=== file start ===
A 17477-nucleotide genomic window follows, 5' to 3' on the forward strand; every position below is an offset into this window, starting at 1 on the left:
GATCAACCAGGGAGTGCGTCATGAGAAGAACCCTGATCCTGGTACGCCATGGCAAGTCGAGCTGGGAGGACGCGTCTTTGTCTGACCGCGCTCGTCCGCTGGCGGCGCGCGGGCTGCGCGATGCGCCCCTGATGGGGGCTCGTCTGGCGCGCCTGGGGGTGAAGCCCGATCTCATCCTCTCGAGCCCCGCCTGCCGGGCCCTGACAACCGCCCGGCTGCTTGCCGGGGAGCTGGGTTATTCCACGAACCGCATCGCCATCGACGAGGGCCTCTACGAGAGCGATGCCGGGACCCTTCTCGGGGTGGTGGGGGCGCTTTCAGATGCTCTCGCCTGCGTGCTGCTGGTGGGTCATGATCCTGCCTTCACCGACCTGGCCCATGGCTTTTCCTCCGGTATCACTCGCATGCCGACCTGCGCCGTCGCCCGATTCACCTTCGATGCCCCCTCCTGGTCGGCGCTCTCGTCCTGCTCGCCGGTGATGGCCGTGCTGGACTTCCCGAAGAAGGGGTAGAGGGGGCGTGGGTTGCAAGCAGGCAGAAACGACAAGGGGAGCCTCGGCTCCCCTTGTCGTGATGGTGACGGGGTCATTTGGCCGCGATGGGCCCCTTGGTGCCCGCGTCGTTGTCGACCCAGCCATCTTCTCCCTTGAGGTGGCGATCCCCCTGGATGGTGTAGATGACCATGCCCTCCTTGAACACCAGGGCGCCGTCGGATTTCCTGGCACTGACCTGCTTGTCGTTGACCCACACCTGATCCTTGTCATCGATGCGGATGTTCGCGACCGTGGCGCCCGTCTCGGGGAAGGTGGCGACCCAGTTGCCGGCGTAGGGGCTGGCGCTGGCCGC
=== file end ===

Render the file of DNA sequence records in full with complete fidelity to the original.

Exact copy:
A 17477-nucleotide genomic window follows, 5' to 3' on the forward strand; every position below is an offset into this window, starting at 1 on the left:
GATCAACCAGGGAGTGCGTCATGAGAAGAACCCTGATCCTGGTACGCCATGGCAAGTCGAGCTGGGAGGACGCGTCTTTGTCTGACCGCGCTCGTCCGCTGGCGGCGCGCGGGCTGCGCGATGCGCCCCTGATGGGGGCTCGTCTGGCGCGCCTGGGGGTGAAGCCCGATCTCATCCTCTCGAGCCCCGCCTGCCGGGCCCTGACAACCGCCCGGCTGCTTGCCGGGGAGCTGGGTTATTCCACGAACCGCATCGCCATCGACGAGGGCCTCTACGAGAGCGATGCCGGGACCCTTCTCGGGGTGGTGGGGGCGCTTTCAGATGCTCTCGCCTGCGTGCTGCTGGTGGGTCATGATCCTGCCTTCACCGACCTGGCCCATGGCTTTTCCTCCGGTATCACTCGCATGCCGACCTGCGCCGTCGCCCGATTCACCTTCGATGCCCCCTCCTGGTCGGCGCTCTCGTCCTGCTCGCCGGTGATGGCCGTGCTGGACTTCCCGAAGAAGGGGTAGAGGGGGCGTGGGTTGCAAGCAGGCAGAAACGACAAGGGGAGCCTCGGCTCCCCTTGTCGTGATGGTGACGGGGTCATTTGGCCGCGATGGGCCCCTTGGTGCCCGCGTCGTTGTCGACCCAGCCATCTTCTCCCTTGAGGTGGCGATCCCCCTGGATGGTGTAGATGACCATGCCCTCCTTGAACACCAGGGCGCCGTCGGATTTCCTGGCACTGACCTGCTTGTCGTTGACCCACACCTGATCCTTGTCATCGATGCGGATGTTCGCGACCGTGGCGCCCGTCTCGGGGAAGGTGGCGACCCAGTTGCCGGCGTAGGGGCTGGCGCTGGCCGC